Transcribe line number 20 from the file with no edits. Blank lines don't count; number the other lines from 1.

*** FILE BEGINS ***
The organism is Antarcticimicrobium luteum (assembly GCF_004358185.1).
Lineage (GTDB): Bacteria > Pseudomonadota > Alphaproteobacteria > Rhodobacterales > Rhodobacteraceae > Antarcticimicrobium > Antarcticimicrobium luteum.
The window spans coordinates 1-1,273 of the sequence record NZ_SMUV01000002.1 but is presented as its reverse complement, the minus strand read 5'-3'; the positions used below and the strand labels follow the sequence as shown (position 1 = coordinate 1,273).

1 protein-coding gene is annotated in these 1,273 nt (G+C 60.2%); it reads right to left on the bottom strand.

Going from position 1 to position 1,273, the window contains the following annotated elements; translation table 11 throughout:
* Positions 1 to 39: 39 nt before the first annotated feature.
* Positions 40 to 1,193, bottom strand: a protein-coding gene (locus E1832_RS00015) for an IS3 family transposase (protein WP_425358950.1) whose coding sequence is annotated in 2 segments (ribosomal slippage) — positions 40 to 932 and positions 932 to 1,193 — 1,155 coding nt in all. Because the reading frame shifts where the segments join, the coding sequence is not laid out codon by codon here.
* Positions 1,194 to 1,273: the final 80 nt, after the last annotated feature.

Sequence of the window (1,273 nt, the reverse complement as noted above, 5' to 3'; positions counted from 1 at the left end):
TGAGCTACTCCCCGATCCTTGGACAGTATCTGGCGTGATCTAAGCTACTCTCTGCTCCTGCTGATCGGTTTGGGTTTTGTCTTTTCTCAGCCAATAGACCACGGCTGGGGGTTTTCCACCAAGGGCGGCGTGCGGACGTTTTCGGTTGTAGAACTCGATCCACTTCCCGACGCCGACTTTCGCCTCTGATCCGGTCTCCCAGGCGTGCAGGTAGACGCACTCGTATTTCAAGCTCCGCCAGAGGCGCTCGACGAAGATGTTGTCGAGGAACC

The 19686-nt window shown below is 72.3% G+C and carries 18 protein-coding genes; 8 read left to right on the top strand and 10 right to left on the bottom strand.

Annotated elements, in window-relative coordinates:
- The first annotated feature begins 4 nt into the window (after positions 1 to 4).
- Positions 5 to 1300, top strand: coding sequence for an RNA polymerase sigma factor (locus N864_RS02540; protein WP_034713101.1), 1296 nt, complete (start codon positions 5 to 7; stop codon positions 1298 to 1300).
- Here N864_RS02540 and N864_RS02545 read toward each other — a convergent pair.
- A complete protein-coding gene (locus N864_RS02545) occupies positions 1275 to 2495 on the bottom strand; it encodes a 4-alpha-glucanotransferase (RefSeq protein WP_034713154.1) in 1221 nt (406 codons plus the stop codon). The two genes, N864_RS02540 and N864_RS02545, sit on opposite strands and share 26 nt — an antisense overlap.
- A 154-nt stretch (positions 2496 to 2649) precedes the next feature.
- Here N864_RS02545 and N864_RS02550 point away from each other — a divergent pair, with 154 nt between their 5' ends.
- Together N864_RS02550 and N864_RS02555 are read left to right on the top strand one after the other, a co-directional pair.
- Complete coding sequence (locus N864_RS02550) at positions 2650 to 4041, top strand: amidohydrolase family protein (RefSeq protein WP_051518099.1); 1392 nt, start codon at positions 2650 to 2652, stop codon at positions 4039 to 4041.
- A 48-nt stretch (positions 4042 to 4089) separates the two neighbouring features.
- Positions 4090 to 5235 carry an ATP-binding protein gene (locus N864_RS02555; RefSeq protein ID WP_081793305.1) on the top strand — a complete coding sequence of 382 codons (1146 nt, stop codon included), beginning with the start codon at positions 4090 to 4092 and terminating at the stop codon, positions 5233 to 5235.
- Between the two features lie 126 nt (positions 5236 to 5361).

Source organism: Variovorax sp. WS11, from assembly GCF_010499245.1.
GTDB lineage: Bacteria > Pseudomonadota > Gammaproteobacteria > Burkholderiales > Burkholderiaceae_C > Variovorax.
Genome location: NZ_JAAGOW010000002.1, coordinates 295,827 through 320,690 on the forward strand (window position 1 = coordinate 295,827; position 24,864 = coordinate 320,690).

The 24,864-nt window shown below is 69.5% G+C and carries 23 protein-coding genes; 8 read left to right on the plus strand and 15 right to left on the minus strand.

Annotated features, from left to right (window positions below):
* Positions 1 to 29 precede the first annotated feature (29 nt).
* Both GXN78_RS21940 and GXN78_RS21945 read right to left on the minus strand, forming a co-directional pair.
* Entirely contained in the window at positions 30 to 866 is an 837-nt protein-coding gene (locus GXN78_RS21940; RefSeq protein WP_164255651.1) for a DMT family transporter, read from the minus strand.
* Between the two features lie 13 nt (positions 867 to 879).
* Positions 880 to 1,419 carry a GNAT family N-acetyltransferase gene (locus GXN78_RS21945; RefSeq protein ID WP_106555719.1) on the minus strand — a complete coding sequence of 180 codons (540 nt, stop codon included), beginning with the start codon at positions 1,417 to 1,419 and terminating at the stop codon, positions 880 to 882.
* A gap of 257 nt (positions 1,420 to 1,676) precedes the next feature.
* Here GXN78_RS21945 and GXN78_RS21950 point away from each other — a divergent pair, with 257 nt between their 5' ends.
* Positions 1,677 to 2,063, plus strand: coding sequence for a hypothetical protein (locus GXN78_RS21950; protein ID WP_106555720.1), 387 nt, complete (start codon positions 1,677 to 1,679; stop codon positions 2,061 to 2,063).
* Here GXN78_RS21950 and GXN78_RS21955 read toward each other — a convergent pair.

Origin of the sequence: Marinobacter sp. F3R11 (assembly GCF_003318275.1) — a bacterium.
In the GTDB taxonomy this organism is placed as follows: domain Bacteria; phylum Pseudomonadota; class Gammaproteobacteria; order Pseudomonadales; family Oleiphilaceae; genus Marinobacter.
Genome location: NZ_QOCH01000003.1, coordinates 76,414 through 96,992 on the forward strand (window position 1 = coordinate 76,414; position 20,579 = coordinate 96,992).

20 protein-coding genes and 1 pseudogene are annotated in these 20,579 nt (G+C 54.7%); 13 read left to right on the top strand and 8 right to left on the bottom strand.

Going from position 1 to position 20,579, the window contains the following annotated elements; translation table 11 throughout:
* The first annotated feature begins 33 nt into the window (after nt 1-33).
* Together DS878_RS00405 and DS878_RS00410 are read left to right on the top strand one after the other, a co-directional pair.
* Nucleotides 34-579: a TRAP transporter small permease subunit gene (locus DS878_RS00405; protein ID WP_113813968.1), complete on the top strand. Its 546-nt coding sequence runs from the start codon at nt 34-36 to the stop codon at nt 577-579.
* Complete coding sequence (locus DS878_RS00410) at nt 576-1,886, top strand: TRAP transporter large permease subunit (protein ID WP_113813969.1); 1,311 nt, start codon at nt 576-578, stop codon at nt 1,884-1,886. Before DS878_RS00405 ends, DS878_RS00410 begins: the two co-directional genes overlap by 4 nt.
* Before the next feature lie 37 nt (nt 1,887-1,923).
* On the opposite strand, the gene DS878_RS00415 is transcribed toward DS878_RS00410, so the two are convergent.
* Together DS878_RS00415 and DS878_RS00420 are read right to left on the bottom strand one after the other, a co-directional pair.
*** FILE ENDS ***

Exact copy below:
- Complete coding sequence (locus N864_RS02550) at positions 2650 to 4041, top strand: amidohydrolase family protein (RefSeq protein WP_051518099.1); 1392 nt, start codon at positions 2650 to 2652, stop codon at positions 4039 to 4041.